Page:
Rising sun: Phoenix coach Jeff Hornacek has shined in first season as Suns' head coach

Published: Tuesday, Feb. 25 2014 7:45 p.m. MST

Hayward, whom Kobe Bryant once said reminded him “of a more talented Jeff Hornacek,” appreciated that an assistant could relate to his situation because of his successful NBA career as a shooting guard. The Iowa State product scored 15,659 points, never getting a play called for him in Utah if you ask him, and shot 40.3 percent from beyond the arc during 14 years in the league.

“He played my position, kind of went through the same things,” Hayward said of the 1992 All-Star. “Obviously, (he’s) a really good shooter and knows usually what was wrong with what I was doing. He would give me a little tip here or there — a lot of times just working with me, working on the shot.”

Hornacek, whose biggest NBA coaching influences were Sloan and Cotton Fitzsimmons, wasted no time reintegrating himself into Phoenix’s organization, the team he began his career with from 1986-92. The Suns hired him to be their coach last spring after Lindsey Hunter carried the interim title following the firing of Alvin Gentry in mid-March.

“Jeff is just a really good guy,” Dragic said. “He played this game so he understands what he has to do with the players. He’s a great coach.”

Soon after being hired, Hornacek called Dragic, then overseas training for the European championships with Slovenia, and informed the talented playmaker that the team planned to use a two point guard system with Eric Bledsoe. That wasn't necessarily an easy sell.

Although skeptical about how things would work with Bledsoe, out with an injury the past two months, Dragic quickly put his trust in Hornacek. As a result, the Suns have fared well with and without Bledsoe, and the 27-year-old Dragic is having a career year.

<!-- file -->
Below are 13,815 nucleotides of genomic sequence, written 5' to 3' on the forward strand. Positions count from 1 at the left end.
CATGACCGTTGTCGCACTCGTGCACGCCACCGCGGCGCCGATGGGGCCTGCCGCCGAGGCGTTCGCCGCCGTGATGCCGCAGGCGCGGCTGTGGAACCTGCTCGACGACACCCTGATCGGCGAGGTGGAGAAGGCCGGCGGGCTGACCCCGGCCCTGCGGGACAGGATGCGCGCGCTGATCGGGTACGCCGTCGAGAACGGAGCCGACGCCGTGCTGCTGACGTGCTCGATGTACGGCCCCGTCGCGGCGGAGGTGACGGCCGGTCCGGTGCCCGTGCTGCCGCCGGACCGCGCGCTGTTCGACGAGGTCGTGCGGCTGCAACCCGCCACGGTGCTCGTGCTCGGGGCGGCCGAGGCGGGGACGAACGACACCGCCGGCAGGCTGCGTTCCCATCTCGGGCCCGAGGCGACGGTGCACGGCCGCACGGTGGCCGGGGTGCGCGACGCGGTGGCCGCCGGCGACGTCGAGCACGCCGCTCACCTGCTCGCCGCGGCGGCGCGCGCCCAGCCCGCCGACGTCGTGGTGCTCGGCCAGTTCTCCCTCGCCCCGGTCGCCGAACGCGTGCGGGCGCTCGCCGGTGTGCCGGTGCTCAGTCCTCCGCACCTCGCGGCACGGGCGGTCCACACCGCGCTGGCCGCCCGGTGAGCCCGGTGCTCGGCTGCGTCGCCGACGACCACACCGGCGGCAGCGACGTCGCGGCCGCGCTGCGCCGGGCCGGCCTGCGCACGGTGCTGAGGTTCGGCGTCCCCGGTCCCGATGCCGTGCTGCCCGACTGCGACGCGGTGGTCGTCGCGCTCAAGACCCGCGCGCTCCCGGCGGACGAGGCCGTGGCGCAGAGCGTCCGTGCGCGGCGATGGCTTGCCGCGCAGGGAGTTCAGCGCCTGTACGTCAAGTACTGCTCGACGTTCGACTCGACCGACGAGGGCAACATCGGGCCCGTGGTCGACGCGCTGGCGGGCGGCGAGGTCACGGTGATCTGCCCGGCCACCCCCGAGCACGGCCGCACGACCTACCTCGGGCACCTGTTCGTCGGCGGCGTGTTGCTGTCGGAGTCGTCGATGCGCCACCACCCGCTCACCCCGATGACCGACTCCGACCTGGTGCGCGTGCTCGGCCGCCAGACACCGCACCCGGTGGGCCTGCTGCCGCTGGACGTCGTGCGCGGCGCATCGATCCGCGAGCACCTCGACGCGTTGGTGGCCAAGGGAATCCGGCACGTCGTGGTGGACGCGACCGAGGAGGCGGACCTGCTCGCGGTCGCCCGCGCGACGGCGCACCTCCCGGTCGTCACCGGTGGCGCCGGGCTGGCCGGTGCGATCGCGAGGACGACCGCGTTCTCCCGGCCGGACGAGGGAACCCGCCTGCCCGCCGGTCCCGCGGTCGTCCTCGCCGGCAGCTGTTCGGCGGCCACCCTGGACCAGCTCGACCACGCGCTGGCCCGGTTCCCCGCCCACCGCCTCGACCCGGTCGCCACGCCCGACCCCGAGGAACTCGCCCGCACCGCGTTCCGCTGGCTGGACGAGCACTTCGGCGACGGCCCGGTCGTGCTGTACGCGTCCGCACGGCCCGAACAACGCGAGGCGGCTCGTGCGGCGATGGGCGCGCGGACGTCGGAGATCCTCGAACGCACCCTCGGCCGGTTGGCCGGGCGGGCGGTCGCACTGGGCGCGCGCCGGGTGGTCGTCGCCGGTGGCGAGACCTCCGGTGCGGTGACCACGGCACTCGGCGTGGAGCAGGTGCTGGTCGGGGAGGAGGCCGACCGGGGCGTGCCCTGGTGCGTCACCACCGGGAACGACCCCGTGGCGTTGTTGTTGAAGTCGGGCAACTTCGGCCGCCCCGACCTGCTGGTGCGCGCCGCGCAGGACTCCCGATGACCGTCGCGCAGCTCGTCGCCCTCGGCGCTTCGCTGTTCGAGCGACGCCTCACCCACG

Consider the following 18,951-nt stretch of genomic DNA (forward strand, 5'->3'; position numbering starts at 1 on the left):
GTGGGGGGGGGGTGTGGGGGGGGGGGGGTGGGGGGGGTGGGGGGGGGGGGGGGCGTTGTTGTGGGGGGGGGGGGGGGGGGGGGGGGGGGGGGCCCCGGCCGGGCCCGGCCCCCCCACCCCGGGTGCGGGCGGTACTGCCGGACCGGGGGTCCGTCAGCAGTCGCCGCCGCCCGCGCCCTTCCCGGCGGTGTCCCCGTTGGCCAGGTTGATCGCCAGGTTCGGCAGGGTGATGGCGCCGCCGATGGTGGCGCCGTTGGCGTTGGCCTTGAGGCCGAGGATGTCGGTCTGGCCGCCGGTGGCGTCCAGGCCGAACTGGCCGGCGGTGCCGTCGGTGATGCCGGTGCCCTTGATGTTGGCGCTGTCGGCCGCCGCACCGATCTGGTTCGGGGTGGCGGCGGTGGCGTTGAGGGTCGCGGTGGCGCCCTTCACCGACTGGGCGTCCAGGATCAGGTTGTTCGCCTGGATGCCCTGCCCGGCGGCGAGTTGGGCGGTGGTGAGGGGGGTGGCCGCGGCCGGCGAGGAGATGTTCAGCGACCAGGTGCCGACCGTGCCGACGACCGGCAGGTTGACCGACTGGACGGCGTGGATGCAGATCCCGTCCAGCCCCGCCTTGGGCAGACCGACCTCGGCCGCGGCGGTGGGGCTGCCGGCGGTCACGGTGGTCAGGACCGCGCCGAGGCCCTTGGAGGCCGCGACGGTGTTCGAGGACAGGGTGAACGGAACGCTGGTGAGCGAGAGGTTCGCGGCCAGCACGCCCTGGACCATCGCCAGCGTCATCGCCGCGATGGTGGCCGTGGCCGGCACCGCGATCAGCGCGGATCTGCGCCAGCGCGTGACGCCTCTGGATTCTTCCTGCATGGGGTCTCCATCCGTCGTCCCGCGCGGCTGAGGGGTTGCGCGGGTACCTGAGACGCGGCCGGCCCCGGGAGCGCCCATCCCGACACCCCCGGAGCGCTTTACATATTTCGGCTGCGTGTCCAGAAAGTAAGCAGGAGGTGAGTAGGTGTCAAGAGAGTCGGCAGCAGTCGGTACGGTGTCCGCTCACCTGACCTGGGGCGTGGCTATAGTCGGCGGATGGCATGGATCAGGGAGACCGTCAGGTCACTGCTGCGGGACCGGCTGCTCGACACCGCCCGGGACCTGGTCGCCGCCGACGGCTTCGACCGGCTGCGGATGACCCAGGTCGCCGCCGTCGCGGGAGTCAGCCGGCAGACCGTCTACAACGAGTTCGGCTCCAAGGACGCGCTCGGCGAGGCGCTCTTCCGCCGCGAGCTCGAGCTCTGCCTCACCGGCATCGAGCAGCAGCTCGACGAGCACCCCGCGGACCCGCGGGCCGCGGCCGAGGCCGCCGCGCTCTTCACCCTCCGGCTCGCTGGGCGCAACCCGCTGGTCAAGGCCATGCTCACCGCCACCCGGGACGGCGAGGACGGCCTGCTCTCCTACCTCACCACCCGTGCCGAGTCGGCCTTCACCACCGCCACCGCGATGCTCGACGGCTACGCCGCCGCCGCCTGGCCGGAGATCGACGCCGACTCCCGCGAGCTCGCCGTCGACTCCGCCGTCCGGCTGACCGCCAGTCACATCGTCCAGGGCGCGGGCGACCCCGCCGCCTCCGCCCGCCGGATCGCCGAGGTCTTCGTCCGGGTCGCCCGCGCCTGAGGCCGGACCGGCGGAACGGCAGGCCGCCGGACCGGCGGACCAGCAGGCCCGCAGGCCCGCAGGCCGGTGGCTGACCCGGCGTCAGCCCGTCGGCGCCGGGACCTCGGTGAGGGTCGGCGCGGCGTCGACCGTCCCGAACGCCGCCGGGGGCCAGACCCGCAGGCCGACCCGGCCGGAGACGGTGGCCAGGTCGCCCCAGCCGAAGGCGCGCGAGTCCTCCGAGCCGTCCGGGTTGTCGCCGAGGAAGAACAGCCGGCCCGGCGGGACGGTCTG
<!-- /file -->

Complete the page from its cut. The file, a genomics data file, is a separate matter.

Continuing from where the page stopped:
Dragic, averaging a career-high 20.2 points and a second-best 6.2 assists, credits Hornacek for helping him with the transition of playing some shooting guard along with being the primary ballhandler, his more comfortable position.

“This is one of the best seasons of my life,” Dragic said, “so I think that he’s helped me a lot with my game, with my shot, with my passing ability, everything.”

From an outsider's perspective, Hornacek’s success with the Suns has been a bright spot to this season for Malone.

“He’s doing awesome. I’m proud of him. I don’t think anybody saw that coming,” Malone said of Phoenix's shocking 2013-14 surge. “But it goes to show you, you don’t have to have a lot of names. If you believe in the system and you give the system a chance and you trust and believe in your coaching staff and you don’t have the ‘me’ attitude, you win ballgames.

“Number one, they respect him. Number two, he’s got some young guys who love to play the game.”

Plumlee, who’s played for Indiana’s Frank Vogel and Duke’s Mike Krzyzewski, is in both categories.

“He’s a great guy,” the second-year pro said. “He’s just easy to play for. Obviously, he’s a great communicator, great motivator.”

That’s especially evident in the way Phoenix executes its fast style of play, which is reminiscent of the Suns’ scoreboard-sizzling heyday under Fitzsimmons’ tutelage. Hornacek’s team is fifth in the NBA in scoring with 105 points, 10 better than last year's average. The offensive juggernaut has also already surpassed the win total from last season's 25-57 squad.

“We played that way in Phoenix,” said Jazz coach Corbin, who played with Hornacek in the late 1980s. “Look at (our) team with Kevin Johnson, Mark West, Tom Chambers, Jeff under Cotton. It’s a fun way to play if you’re making shots.”

Corbin has previously said he’d cast a Coach of the Year vote for Hornacek if he had one, but the Jazzman wasn’t getting caught up in the friendship rivalry leading up to the teams’ fourth and final meeting this year. The Suns own a 2-1 series lead this season.

“I’m happy for the success they’re having. I’m happy for what he’s doing there,” Corbin said of his assistant from 2011-13. “He’s getting an opportunity and making the most of it. (But) it’s another game for us. I wish him well.”

After this game, of course.

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